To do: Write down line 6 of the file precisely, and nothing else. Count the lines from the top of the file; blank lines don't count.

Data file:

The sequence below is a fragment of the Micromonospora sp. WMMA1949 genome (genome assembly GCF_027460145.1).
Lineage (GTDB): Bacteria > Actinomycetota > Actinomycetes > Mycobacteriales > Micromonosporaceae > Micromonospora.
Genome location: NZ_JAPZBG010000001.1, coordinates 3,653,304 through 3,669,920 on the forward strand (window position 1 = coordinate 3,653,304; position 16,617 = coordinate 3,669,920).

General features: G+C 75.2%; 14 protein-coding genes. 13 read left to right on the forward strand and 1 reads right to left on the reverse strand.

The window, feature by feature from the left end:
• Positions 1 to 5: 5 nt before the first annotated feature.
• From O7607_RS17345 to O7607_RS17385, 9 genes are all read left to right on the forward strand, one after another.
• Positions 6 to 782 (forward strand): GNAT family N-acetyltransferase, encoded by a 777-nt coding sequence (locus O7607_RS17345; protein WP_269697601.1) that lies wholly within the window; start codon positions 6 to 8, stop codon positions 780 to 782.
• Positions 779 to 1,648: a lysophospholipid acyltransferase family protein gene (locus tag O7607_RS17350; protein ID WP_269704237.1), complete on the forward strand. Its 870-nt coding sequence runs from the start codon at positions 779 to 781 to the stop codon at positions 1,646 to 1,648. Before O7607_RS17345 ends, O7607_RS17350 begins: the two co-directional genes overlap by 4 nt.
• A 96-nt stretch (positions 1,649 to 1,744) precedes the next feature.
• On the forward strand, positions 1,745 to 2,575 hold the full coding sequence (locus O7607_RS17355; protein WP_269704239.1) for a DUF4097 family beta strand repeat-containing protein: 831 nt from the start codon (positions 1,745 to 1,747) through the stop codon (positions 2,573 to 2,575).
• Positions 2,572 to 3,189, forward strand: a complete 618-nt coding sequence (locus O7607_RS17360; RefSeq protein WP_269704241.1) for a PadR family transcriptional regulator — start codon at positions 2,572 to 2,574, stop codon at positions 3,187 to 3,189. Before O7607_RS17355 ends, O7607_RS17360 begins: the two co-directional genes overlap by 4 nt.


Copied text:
• Positions 1 to 5: 5 nt before the first annotated feature.